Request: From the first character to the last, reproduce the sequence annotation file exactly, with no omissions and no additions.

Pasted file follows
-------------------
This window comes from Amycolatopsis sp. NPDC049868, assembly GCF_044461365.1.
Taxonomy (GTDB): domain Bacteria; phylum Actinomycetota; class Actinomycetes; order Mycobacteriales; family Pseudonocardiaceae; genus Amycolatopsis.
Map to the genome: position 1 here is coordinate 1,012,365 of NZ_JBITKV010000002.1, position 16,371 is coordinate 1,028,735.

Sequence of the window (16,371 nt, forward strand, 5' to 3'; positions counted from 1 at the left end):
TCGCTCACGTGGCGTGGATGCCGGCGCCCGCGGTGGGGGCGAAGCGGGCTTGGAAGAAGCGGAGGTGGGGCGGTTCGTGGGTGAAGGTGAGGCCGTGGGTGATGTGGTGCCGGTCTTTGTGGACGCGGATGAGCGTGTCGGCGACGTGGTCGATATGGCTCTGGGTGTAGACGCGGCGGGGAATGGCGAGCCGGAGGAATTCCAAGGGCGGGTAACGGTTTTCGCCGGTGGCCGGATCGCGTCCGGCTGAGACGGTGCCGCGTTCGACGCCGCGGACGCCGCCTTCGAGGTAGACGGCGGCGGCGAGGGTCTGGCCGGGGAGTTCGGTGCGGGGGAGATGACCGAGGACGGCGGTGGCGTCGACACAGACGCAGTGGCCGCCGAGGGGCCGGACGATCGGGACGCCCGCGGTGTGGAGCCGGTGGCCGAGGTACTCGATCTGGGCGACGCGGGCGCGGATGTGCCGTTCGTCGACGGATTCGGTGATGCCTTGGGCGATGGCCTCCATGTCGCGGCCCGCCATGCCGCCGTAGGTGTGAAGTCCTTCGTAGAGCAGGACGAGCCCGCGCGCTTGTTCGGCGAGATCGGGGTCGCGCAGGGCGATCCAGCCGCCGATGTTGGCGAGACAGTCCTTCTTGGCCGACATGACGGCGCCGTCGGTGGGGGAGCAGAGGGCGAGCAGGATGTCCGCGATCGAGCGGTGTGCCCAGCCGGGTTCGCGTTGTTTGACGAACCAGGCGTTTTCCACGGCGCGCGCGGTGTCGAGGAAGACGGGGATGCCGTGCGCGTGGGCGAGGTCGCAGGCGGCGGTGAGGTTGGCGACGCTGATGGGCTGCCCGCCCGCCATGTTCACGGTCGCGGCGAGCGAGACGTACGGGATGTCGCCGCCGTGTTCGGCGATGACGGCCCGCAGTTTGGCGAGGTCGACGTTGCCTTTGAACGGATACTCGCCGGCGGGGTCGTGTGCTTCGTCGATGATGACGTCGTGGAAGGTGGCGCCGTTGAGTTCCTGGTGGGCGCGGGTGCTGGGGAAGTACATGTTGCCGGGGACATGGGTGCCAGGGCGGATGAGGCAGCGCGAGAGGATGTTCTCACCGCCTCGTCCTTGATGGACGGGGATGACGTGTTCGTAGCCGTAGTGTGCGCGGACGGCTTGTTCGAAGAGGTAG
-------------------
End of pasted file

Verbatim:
This window comes from Amycolatopsis sp. NPDC049868, assembly GCF_044461365.1.
Taxonomy (GTDB): domain Bacteria; phylum Actinomycetota; class Actinomycetes; order Mycobacteriales; family Pseudonocardiaceae; genus Amycolatopsis.
Map to the genome: position 1 here is coordinate 1,012,365 of NZ_JBITKV010000002.1, position 16,371 is coordinate 1,028,735.

Sequence of the window (16,371 nt, forward strand, 5' to 3'; positions counted from 1 at the left end):
TCGCTCACGTGGCGTGGATGCCGGCGCCCGCGGTGGGGGCGAAGCGGGCTTGGAAGAAGCGGAGGTGGGGCGGTTCGTGGGTGAAGGTGAGGCCGTGGGTGATGTGGTGCCGGTCTTTGTGGACGCGGATGAGCGTGTCGGCGACGTGGTCGATATGGCTCTGGGTGTAGACGCGGCGGGGAATGGCGAGCCGGAGGAATTCCAAGGGCGGGTAACGGTTTTCGCCGGTGGCCGGATCGCGTCCGGCTGAGACGGTGCCGCGTTCGACGCCGCGGACGCCGCCTTCGAGGTAGACGGCGGCGGCGAGGGTCTGGCCGGGGAGTTCGGTGCGGGGGAGATGACCGAGGACGGCGGTGGCGTCGACACAGACGCAGTGGCCGCCGAGGGGCCGGACGATCGGGACGCCCGCGGTGTGGAGCCGGTGGCCGAGGTACTCGATCTGGGCGACGCGGGCGCGGATGTGCCGTTCGTCGACGGATTCGGTGATGCCTTGGGCGATGGCCTCCATGTCGCGGCCCGCCATGCCGCCGTAGGTGTGAAGTCCTTCGTAGAGCAGGACGAGCCCGCGCGCTTGTTCGGCGAGATCGGGGTCGCGCAGGGCGATCCAGCCGCCGATGTTGGCGAGACAGTCCTTCTTGGCCGACATGACGGCGCCGTCGGTGGGGGAGCAGAGGGCGAGCAGGATGTCCGCGATCGAGCGGTGTGCCCAGCCGGGTTCGCGTTGTTTGACGAACCAGGCGTTTTCCACGGCGCGCGCGGTGTCGAGGAAGACGGGGATGCCGTGCGCGTGGGCGAGGTCGCAGGCGGCGGTGAGGTTGGCGACGCTGATGGGCTGCCCGCCCGCCATGTTCACGGTCGCGGCGAGCGAGACGTACGGGATGTCGCCGCCGTGTTCGGCGATGACGGCCCGCAGTTTGGCGAGGTCGACGTTGCCTTTGAACGGATACTCGCCGGCGGGGTCGTGTGCTTCGTCGATGATGACGTCGTGGAAGGTGGCGCCGTTGAGTTCCTGGTGGGCGCGGGTGCTGGGGAAGTACATGTTGCCGGGGACATGGGTGCCAGGGCGGATGAGGCAGCGCGAGAGGATGTTCTCACCGCCTCGTCCTTGATGGACGGGGATGACGTGTTCGTAGCCGTAGTGTGCGCGGACGGCTTGTTCGAAGAGGTAG